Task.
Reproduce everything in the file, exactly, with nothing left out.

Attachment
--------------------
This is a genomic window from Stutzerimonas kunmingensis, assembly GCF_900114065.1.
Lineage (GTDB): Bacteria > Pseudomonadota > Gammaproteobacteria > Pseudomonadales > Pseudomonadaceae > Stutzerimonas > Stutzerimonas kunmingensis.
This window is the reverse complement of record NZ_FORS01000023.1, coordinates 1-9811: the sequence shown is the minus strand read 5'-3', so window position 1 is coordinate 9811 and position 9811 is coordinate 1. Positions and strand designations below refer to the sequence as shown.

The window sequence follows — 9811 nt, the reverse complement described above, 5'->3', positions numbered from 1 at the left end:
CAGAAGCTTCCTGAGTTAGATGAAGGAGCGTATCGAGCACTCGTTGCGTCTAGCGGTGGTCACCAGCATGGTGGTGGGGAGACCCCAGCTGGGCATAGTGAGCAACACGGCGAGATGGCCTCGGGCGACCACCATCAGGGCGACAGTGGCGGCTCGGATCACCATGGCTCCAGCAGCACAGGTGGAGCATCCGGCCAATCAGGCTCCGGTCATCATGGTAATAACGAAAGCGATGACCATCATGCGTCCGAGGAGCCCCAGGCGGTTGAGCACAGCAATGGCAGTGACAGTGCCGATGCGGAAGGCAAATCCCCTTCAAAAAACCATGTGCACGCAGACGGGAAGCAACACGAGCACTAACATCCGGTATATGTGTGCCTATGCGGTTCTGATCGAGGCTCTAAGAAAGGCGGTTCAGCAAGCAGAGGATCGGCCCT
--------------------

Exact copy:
This is a genomic window from Stutzerimonas kunmingensis, assembly GCF_900114065.1.
Lineage (GTDB): Bacteria > Pseudomonadota > Gammaproteobacteria > Pseudomonadales > Pseudomonadaceae > Stutzerimonas > Stutzerimonas kunmingensis.
This window is the reverse complement of record NZ_FORS01000023.1, coordinates 1-9811: the sequence shown is the minus strand read 5'-3', so window position 1 is coordinate 9811 and position 9811 is coordinate 1. Positions and strand designations below refer to the sequence as shown.

The window sequence follows — 9811 nt, the reverse complement described above, 5'->3', positions numbered from 1 at the left end:
CAGAAGCTTCCTGAGTTAGATGAAGGAGCGTATCGAGCACTCGTTGCGTCTAGCGGTGGTCACCAGCATGGTGGTGGGGAGACCCCAGCTGGGCATAGTGAGCAACACGGCGAGATGGCCTCGGGCGACCACCATCAGGGCGACAGTGGCGGCTCGGATCACCATGGCTCCAGCAGCACAGGTGGAGCATCCGGCCAATCAGGCTCCGGTCATCATGGTAATAACGAAAGCGATGACCATCATGCGTCCGAGGAGCCCCAGGCGGTTGAGCACAGCAATGGCAGTGACAGTGCCGATGCGGAAGGCAAATCCCCTTCAAAAAACCATGTGCACGCAGACGGGAAGCAACACGAGCACTAACATCCGGTATATGTGTGCCTATGCGGTTCTGATCGAGGCTCTAAGAAAGGCGGTTCAGCAAGCAGAGGATCGGCCCT